Mike swallows. Of course it happens. He and Bilal joked about it once, how the police and press would leave out their occupation and paint them as a promising this or that. Bilal had gone for “street artist” with a draw on his fag and a sarcastic lip curl as he tagged the bus stop with a marker. Mike did a bad impression of his business teacher saying he had the makings of a gifted entrepreneur. They all know any one of them could end up recycled like cans and bottles put out every second Wednesday and prostitutes the week after that. All of them had started out as promising something-or-others, but didn’t everyone? Everything? Hitler had started out as a promising vegetarian artist, for crying out loud. According to that sort of shitty journalist logic, every promising three-volume novel of staggering genius started out as a damn sapling tree.

Still. Mike’s been there long enough to know that too much logic only makes the world they live in feel all the more absurd. It’s better not to think too much about anything. It isn’t exactly their superior brain power that makes them their living.

Mike scuffs his trainers up against the bricks and tips his head back. He eyes the clutch of men staggering down the steps at the bridge. They’re off their faces already, even though it’s barely past eight in the evening. They’ll be a stag night, football team, or work outing, daring each other to do some skinny rent boy in the arse while the others watch. Their shiny suits and insults will chafe equally against whoever’s dumb or desperate enough to let them get him alone in the dark.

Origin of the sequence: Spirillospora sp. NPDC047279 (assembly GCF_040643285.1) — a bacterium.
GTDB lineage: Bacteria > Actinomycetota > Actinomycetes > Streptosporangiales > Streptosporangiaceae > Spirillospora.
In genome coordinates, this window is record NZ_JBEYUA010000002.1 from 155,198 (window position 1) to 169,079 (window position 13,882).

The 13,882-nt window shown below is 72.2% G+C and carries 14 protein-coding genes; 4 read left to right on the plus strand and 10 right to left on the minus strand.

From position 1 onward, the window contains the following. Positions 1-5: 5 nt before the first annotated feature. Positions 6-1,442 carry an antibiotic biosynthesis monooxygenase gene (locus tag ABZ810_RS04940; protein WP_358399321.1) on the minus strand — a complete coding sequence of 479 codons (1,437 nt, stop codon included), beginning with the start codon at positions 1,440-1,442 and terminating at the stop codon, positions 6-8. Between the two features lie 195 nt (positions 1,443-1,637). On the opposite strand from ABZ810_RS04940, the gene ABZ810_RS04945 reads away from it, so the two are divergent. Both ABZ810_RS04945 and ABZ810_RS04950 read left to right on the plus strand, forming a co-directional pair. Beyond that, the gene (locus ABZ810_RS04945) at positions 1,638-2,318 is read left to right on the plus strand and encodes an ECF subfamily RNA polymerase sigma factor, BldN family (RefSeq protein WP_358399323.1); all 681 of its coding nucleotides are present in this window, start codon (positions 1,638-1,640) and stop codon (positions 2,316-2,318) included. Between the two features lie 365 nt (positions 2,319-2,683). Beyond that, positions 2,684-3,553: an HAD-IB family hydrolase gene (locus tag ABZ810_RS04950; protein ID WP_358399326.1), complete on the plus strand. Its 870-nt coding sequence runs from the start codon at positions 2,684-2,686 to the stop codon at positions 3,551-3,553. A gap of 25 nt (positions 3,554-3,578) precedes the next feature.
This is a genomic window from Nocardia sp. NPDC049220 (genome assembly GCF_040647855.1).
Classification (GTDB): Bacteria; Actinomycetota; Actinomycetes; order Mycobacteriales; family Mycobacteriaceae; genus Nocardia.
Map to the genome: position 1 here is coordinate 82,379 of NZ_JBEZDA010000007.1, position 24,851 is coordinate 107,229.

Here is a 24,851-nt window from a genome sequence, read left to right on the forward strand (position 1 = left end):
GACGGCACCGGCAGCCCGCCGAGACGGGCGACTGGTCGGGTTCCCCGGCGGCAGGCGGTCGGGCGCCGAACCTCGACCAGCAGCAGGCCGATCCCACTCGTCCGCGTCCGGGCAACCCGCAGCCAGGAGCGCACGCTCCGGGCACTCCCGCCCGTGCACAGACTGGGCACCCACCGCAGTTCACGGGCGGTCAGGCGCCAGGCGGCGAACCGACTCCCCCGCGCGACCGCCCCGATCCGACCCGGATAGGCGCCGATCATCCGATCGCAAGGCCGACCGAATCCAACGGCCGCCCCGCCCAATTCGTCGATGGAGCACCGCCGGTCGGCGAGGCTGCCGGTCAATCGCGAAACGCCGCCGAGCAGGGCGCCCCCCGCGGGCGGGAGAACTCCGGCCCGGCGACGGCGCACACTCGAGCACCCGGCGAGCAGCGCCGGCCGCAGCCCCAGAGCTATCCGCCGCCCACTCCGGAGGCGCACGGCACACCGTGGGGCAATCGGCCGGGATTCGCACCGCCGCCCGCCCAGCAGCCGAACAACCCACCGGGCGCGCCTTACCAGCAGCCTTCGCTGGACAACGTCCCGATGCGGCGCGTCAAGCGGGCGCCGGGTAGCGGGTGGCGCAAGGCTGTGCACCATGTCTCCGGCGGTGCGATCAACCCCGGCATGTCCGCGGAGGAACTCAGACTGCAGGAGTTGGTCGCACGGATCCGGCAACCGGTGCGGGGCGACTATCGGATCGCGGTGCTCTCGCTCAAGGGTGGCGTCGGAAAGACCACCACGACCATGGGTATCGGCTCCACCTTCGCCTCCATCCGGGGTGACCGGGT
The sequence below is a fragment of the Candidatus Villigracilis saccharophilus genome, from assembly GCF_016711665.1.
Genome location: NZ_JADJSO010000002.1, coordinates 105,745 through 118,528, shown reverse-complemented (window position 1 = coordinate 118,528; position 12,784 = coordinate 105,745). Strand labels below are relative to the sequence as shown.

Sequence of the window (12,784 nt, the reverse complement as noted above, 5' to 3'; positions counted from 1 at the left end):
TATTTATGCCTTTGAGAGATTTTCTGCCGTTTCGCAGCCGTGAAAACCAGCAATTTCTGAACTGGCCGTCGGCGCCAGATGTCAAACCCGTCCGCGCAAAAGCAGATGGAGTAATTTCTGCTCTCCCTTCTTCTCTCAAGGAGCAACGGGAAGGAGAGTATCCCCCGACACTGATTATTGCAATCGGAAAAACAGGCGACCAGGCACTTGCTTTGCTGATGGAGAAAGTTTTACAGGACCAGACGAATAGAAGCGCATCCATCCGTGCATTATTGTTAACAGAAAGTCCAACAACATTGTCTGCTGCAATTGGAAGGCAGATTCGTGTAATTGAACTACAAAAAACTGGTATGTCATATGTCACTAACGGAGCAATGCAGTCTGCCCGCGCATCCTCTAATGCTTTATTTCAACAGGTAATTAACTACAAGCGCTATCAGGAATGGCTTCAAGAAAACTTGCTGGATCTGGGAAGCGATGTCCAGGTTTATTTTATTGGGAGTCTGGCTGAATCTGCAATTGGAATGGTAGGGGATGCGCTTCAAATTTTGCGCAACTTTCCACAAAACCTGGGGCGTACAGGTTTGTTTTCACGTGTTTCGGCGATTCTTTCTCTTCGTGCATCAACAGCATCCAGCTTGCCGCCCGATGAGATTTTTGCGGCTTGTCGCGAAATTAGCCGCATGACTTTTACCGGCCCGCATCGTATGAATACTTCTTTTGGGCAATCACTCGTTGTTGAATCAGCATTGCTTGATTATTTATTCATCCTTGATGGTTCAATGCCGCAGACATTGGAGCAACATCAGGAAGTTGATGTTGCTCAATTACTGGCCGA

Callum edges closer, and part of Mike wants to protect him. There’s nothing worse than a load of blokes unused to the rules and not one of them knowing how much is too much. A moment later the guys fall onto the towpath and barrel under the bridge, and Mike sinks back against the wall, relief flooding his chest. The crowd down there can look after themselves. He’s frightened enough of them himself and wouldn’t want to cross any man jack of them on a dark night.

“You know, I actually thought I’d head into town,” Mike says, releasing his fists, waiting for the sting to die out of the half-moons left on his palms. “There’s some fashion thing on. Come with me? You always make more money picking the lonely ones up in bars. You know that.”

“Make more money when I can pretend to be underage,” Callum counters wryly. It’s depressingly true enough, and Callum, with his baby face and soft mouth, can still pull it off. “Besides—” He glances down the towpath and waves at Simon, who’s leaning against the brick and checking a watch that cost more than either of them will see this year. “—I’m expected. I owe him for the party the other night. Don’t make a face. It was only a couple of grams, and I spilled most of it.” Callum shrugs, not meeting Mike’s eye. Perhaps he doesn’t want to see an expression of displeasure. “I got the two hundred I owe him in my pocket to keep him sweet—”

“Tell me you didn’t take the emergency money out of the fridge?”

“I’ll have it back by the end of the week.” At Mike’s huff, Callum looks up from under his rain-straggled hair. “Aw, come on, Mickey. Don’t be angry with your old mate. I could be charging you double what I do to stay, so I could.”

Mike rolls his eyes. “Just trying to—”


At Simon’s call, Callum turns like a puppy to its master, nervous energy in his spine and his smile edgy and forced.

Just like that, all Mike wants to do is drag him back to their flat, cuddle him on the sofa, and tell him he doesn’t care about the money and just wants Callum to whisper into his hair the stories his gran used to tell him about seals that were really part-time people. Maybe somewhere, in another dimension, there’s a Mike and a Callum who are free to do that every night in their room at some inner-city university, where they’d met as the apples of their parents’ eyes. Sometimes Mike thinks about what might have been if he’d never left home—if he’d stuck long enough to get his own place, get out from under his stepdad’s feet and, most nights, his fist. The fantasy is wistful until it stumbles upon its persistent pitfall. There is no Callum in it, and Callum’s the first real friend Mike’s ever had.